The Postgraduate Support Scheme (PSS) was all about supporting and improving taught postgraduate qualifications for students. Has it achieved their target? The PSS Programme Analyst has recently published his analysis of the scheme so far...this is how it’s doing...
What Was The PSS?
So, what was this scheme exactly? Set up by the Higher Education Funding Council (HEFCE), this £25m initiative was launched in order to support students in taught postgraduate education.
The scheme’s aim was to “ensure taught postgraduate study is accessible and that it supports national priorities in supplying highly skilled individuals for industry, the professions, public services and research”.
The PSS provided £50m in order to support £10,000 scholarships for 10,000 masters’ students. The funding was partly given by the HEFCE and partly by the universities, and it proved to be a huge scheme that involved 40 institutions in 20 different projects, who were often very vocal about their new scholarship opportunity.
For more information on the scheme, this article is worth a read...
How Did It Do?
The scheme has helped to increase total expenditure for taught postgraduate qualifications by 50%, and has currently helped over 2,000 students, so it’s not done badly!
These are the main findings from Dr Wakeling, the Programme Analyst for PSS, who wrote the report.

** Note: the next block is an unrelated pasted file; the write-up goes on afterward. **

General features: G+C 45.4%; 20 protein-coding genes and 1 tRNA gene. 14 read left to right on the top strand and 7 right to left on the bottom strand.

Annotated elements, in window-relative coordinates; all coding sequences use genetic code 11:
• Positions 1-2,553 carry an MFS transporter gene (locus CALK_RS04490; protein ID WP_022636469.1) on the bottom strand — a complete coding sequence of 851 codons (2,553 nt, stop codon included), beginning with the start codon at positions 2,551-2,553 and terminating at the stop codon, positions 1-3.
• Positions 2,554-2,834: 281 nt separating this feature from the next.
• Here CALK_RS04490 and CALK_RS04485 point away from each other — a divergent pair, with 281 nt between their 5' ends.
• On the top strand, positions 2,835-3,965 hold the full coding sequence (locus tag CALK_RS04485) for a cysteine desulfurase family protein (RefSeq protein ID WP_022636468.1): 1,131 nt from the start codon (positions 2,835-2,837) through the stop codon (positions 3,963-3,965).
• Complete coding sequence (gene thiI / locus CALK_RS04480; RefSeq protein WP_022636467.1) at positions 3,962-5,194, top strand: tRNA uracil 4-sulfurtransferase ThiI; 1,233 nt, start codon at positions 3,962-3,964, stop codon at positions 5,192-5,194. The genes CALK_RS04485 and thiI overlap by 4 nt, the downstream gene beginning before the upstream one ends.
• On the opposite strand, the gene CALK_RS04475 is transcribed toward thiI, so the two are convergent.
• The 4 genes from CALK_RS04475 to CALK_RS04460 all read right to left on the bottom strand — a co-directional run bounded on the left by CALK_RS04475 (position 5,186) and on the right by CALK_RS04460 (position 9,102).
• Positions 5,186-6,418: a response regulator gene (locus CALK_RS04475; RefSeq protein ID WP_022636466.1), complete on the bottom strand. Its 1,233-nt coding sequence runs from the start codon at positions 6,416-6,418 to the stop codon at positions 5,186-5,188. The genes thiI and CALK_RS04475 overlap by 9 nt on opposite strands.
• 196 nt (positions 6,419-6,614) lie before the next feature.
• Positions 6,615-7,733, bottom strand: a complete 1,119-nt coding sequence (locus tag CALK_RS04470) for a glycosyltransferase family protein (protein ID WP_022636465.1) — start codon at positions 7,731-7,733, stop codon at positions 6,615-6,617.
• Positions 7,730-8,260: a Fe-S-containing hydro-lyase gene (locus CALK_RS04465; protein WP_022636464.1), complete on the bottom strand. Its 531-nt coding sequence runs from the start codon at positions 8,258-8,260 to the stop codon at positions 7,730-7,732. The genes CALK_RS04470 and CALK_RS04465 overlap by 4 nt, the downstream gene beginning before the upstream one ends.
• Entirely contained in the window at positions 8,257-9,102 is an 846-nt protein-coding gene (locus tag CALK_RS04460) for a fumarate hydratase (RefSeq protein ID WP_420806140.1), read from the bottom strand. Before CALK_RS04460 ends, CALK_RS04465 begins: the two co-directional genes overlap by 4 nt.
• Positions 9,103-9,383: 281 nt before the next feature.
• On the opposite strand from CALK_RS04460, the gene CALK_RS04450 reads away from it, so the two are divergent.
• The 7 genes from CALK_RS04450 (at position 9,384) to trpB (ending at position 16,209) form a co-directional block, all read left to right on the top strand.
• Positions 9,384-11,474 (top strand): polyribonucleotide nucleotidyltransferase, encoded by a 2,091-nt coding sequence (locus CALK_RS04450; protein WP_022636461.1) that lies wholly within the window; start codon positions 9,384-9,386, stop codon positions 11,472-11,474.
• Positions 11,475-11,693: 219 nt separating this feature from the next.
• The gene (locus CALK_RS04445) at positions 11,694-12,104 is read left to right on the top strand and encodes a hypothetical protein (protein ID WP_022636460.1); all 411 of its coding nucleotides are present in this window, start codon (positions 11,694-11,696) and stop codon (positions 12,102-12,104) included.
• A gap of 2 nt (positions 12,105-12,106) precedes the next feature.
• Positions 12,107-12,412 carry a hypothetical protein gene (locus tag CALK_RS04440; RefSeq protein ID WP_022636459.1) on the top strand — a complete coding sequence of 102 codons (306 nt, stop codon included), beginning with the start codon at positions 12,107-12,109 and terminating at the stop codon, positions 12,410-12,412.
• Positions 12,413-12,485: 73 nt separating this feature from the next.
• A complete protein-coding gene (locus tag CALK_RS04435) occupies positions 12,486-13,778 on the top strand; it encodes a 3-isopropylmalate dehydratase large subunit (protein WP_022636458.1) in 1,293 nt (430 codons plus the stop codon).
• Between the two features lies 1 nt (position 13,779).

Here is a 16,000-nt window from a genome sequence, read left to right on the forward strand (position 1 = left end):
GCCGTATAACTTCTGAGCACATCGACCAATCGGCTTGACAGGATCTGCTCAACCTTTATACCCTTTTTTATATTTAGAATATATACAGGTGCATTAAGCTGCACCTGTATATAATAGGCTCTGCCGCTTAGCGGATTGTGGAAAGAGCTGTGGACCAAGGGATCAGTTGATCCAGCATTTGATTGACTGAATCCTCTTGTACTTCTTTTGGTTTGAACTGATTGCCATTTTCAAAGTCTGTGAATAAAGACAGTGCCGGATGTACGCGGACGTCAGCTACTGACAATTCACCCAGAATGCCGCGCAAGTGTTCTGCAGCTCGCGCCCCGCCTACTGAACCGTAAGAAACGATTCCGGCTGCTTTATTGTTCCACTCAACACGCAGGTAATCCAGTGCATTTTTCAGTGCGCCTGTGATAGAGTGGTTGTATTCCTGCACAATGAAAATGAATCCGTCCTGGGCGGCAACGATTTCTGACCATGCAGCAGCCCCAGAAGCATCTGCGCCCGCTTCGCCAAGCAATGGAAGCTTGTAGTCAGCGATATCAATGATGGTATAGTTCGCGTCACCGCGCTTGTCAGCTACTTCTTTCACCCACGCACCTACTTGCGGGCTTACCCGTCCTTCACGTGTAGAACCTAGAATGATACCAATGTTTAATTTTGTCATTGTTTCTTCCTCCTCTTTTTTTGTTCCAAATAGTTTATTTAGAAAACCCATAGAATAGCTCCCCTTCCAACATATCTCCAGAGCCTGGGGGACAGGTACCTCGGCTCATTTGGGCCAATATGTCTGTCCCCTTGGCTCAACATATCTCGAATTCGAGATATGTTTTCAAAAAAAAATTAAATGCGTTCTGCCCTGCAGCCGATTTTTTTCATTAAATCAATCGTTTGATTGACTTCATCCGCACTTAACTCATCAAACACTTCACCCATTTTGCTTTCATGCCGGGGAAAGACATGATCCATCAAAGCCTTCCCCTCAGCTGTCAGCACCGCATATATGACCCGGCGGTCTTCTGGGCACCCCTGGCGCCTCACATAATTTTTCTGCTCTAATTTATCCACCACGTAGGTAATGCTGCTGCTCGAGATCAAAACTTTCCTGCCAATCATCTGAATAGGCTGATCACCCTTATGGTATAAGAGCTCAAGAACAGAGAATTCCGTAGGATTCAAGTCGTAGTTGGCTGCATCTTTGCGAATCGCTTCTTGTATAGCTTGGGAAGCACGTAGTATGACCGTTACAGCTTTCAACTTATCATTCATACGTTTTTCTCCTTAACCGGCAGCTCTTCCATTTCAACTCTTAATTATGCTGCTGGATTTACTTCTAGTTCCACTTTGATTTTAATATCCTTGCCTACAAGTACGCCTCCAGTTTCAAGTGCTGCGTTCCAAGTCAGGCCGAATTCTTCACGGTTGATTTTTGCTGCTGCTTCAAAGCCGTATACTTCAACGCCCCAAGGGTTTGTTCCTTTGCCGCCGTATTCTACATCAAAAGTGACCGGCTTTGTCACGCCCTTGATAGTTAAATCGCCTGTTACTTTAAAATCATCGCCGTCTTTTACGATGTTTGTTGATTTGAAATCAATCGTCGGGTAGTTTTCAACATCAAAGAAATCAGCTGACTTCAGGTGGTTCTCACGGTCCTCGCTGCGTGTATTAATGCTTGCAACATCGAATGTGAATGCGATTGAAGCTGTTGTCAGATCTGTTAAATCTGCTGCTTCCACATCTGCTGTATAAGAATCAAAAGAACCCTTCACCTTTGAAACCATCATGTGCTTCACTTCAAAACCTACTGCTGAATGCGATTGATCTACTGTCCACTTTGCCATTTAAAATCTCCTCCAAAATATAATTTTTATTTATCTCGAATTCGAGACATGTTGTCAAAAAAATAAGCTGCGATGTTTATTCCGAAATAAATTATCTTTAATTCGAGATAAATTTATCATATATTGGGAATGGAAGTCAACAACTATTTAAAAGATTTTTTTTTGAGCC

There is High Demand
Dr Wakeling found there’s a demand for postgrad qualifications, especially from students with disadvantaged backgrounds.
The more general scholarships proved to be more popular than the more specialist subjects, something which was reflected in the funding element, where more students wanted funding for general topics rather than specialist.
Funding is Important
One of the biggest things the report found was that student funding had been critical to the scheme’s success. Nearly all the scholarships were awarded, and many students reported they wouldn’t have been able to study their postgraduate course without it.
In terms of the financial amount being awarded, the larger amounts were obviously popular, but even the smaller amounts were still successful. And while some students received large scholarships to cover their course, others just needed top-up funding in order to accept their place.
However it wasn’t all good news, as some disadvantaged students were still unable to study their course despite being given large scholarship offers, as it still didn’t cover both their studying fees and living costs. As a result, the report has concerns that government loans will "effectively subsidise those who are already able to afford to cover their own costs of postgraduate study".
Additionally, the report suggests that many students are being put off just by the idea of debt, especially as the costs of studying are getting higher. He recommended that financial support be given on the basis of need and circumstances, and a national scheme be set up just for the financially disadvantaged which would include non-repayable grants and bursaries.
It’s Not All About The Money
Of course, the scheme was helping with monetary incentives, but the report was clear that it shouldn’t be all about the money, money money.